Tonight’s meeting, as I mentioned yesterday, will be a big one. Two of the agenda items I wrote about yesterday, the other two, just as big are scheduled for this massive joint meeting between the Transportation Commission and Planning Board. The meeting was also noticed as one where, potentially, the entire City Council should show up to. Trish Spencer has been showing up everywhere lately, including the Planning Board’s regular meeting on Monday night.
I thought these tweets were particularly entertaining about Trish Spencer’s appearance at said Planning Board meeting:
A few random thoughts about last Tuesday’s City Council meeting regarding Alameda Point Partners and their initial development concept.
As a whole I grow more and more impressed by Marilyn Ezzy-Ashcraft and her grasp of all the issues. She is such a well informed City Councilmember and that’s really needed at this moment. I have also, begrudgingly, accepted the fact that Jim Oddie is holding his own quite well as well. Even with all the super pandering Council Referrals, he has been polite, but firm and at times necessarily blunt. Despite being a newbie he seems to understand some of the more complicated issues and it’s a nice change.
I was a little taken aback by Tony Daysog and his insistence that there would be something wrong about the project if the project remains at 75% rental housing. While he did tackle it from a “penciling” out stand point for the developer, he discussed it in a way that made it seem as though renters are somehow less desirable and so Alameda Point needs a “stabilizing” force in terms of having homeowners as opposed to renters. As a West End homeowner I was pretty offended, so I can’t imagine how the masses of renters in the audience must have felt since they were all still waiting to speak on the rental housing issue.
I know I haven’t had a chance to write about the City Council meeting where the first look of the development concept was presented. There were some technical difficulties so the video was only fixed and uploaded on Monday. The City Clerk’s office did a wonderful job of communicating about the status of the video.
It’s a long meeting so I haven’t made my way though it quite yet. Remember this is the meeting that went until 1:30 a.m. the next day.
I really really want to write about the applicants for the School Board opening, but there’s so much going on at the City Council, I must wait. But if you want a sneak peek, the applications have all been uploaded here. I know I was snarky about the fact that there’s not even 20 people that show up for most School Board meetings, I have to say that there are a lot of amazing choices. The School Board will have a tough time making a decision, but only because there are some great candidates.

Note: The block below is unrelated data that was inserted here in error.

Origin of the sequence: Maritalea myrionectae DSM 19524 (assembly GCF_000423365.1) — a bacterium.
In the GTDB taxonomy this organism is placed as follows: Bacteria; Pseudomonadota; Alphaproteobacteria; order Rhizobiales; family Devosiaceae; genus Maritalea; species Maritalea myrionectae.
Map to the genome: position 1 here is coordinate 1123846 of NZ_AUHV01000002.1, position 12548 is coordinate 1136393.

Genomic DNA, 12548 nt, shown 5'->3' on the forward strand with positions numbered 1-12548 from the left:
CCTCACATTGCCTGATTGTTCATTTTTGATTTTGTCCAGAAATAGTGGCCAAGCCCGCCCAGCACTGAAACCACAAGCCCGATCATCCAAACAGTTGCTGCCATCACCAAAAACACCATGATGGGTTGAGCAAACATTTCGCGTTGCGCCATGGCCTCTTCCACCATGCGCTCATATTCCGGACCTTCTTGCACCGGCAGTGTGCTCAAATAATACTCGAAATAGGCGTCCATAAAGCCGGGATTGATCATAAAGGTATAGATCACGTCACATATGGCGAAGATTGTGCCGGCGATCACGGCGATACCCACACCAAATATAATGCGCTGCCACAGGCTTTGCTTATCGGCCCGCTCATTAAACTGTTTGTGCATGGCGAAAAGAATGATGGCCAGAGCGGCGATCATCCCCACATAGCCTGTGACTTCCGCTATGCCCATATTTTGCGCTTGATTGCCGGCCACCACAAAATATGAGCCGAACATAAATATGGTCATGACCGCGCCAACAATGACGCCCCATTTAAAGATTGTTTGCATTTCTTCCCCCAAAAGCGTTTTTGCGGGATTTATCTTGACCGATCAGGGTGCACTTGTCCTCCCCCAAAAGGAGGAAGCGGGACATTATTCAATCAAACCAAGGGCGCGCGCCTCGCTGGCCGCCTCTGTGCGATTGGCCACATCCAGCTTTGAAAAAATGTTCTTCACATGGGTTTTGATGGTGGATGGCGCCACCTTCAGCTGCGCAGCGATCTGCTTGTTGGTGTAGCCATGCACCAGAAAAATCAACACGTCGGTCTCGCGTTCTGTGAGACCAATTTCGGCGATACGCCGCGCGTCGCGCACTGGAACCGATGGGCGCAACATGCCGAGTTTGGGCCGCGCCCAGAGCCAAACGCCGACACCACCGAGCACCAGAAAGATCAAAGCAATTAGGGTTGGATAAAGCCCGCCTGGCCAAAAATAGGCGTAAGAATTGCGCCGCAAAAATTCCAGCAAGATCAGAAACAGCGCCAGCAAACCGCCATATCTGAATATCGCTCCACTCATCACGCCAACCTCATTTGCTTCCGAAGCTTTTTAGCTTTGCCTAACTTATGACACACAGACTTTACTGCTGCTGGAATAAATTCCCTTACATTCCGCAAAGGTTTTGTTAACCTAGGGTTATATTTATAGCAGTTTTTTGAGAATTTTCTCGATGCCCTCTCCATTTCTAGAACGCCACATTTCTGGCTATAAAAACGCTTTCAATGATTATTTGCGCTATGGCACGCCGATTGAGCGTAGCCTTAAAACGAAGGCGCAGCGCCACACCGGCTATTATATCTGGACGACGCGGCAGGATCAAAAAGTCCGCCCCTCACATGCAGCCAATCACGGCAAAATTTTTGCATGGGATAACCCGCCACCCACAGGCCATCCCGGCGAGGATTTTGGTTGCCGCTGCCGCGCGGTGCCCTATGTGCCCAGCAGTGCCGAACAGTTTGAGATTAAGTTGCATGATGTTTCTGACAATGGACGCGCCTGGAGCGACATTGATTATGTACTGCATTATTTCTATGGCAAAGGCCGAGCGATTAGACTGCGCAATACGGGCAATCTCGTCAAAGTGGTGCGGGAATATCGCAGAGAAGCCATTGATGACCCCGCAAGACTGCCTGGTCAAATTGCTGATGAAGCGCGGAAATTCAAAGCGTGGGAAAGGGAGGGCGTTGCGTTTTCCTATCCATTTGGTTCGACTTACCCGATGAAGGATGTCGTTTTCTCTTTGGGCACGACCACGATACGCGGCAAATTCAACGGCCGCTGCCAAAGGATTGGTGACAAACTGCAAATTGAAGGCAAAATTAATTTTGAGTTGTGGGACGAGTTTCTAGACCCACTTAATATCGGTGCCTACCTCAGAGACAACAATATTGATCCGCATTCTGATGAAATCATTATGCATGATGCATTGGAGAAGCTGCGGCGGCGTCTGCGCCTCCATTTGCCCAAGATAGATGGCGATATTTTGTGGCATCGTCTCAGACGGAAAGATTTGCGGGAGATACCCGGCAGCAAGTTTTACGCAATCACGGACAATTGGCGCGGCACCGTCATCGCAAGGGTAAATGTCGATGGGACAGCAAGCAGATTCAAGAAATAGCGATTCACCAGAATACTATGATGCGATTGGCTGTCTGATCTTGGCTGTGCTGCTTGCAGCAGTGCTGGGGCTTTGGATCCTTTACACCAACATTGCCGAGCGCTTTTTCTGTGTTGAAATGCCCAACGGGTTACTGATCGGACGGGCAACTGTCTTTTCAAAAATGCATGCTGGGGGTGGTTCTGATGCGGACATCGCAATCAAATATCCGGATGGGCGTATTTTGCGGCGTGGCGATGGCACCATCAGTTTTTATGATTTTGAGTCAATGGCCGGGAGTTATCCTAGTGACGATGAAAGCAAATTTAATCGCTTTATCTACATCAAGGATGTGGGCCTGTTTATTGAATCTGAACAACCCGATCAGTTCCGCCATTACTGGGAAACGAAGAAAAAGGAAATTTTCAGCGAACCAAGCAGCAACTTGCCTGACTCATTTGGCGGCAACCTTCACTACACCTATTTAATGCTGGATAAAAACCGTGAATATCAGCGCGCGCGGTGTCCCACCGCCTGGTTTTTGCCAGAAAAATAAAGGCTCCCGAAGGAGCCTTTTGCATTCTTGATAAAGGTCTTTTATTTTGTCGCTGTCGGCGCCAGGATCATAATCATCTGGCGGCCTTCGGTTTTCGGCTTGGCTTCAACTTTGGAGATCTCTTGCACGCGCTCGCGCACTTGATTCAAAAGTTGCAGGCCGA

Anyway, one big item on the City Council agenda is the first look at the development concept for Site A at Alameda Point. To rewind, outgoing City Council went ahead and selected Alameda Point Partners as the preferred developer for Site A, which is the waterfront-ish section. Alameda Point Partners performed brilliantly at the City Council meeting and presented a model for any developer moving forward on how to turn out support for your cause.
Now APP has brought the “initial development concept” forward, and I have to say, this Joe Ernst dude is super wily. Let me show you what I mean. Just take a look at this illustrative site plan:
Speaking of the West End succeeding — and not yet seceding — Alameda and Alameda Point in particular has quietly been adding to the list of really interesting companies that have “found” Alameda. We all know about Makani Power (acquired by Google) and Sila Nanotechnology (which is a stone’s throw from Target), but at last Tuesday’s City Council meeting, the new City Council was asked to okay a deal with another innovative company: Wrightspeed. According to the founded of Wrightspeed, who spoke at that City Council meeting, he’d been in talks with the City for a few months for the perfect Alameda Point space.
The lease that was approved by the City Council (in the first reading) is another one of those sweet deals that City staff puts together that takes the negative that is the existing buildings and helps to create an incentive for companies to relocate out there. According to the lease terms, the annual rent for the space is $563,952 for the first year, after that there is a 3% escalation every year thereafter. This is a seven year lease with two-five year options, but also an option for Wrightspeed to purchase the building during the first five years after the Navy conveys the building to Alameda for $8 million.
I have not watched the City Council meeting yet, but from what I understand, it was a 5 – 0 against the repeal, which means that the Del Monte projects proceeds as normal. That means that the person that placed the repeal on the agenda (Trish Spencer) couldn’t even support her own proposal and succeeded in wasting a whole bunch of time. More on that after I actually watch the video.